In Saturdays I usually go to an ACA Re-Parenting group/meeting. It’s more of a free form processing group with minimal structure vs. a workshop model. We read Chapter 8 (Re-Parenting) of ACA’s Big Red Book and share our experiences, voice our concerns or struggles, and try an exercise in re-parenting if one should be suggested. We also have a crayons, markers, and colored pencils if the need to create something strikes out fancy.
I usually get something out of each of these meetings and usually when it’s someone else processing something. It’s so much easier to see the bigger picture on others, and when I do, I can then integrate it easier for myself.
Last Saturday was no exception. In our reading, it stood out to me that one of the goals of re-parenting is to integrate (not eliminate) the critical parent. When I read this I felt a bit of a burden lifted from and the journey or re-parenting feels less painstaking. What does an integrated critical parent look like? Dunno yet. I still have to read more of Chapter 8.
I always knew my critical parent as very judgmental. It was the old family story that would yell out in times of stress and doubt. “What are you, stupid?”, “Who do you think you are?”, “You can’t do that!” What I didn’t know was that the critical parent is also present when you compare yourself to others and when you gossip.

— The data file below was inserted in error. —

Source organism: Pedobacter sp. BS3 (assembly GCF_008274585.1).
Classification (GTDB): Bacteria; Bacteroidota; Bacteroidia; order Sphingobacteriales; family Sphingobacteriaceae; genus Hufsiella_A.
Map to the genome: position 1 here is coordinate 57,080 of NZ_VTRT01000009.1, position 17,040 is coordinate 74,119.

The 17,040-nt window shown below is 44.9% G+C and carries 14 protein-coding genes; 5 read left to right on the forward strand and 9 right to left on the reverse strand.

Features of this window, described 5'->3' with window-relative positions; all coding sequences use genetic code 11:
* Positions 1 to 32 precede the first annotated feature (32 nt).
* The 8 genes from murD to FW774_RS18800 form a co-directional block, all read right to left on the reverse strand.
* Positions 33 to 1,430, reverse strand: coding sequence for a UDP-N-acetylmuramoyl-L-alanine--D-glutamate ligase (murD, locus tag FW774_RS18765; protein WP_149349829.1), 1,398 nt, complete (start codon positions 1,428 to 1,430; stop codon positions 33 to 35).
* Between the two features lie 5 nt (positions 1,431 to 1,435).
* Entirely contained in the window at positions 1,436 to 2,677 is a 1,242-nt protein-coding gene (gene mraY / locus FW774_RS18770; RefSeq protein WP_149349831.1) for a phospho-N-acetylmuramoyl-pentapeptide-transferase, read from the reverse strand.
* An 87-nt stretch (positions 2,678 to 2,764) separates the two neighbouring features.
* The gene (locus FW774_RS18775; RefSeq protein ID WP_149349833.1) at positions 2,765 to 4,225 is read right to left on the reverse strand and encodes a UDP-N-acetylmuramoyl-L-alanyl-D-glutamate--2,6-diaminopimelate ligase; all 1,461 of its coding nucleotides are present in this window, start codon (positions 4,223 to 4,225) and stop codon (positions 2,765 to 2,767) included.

Another note on integration, I tend to understand things in my head first, then later in my heart. During the time in between, I feel imbalanced. When I understand it in my head, I easily judge myself (critical parent). Once I understand something in my heart, I am able to be compassionate with myself and I feel more integrated. Funny thing is that in regards to action, it’s the reverse. When things come up that throw me off, I need emotional support first, then I can I move onto practical support and action.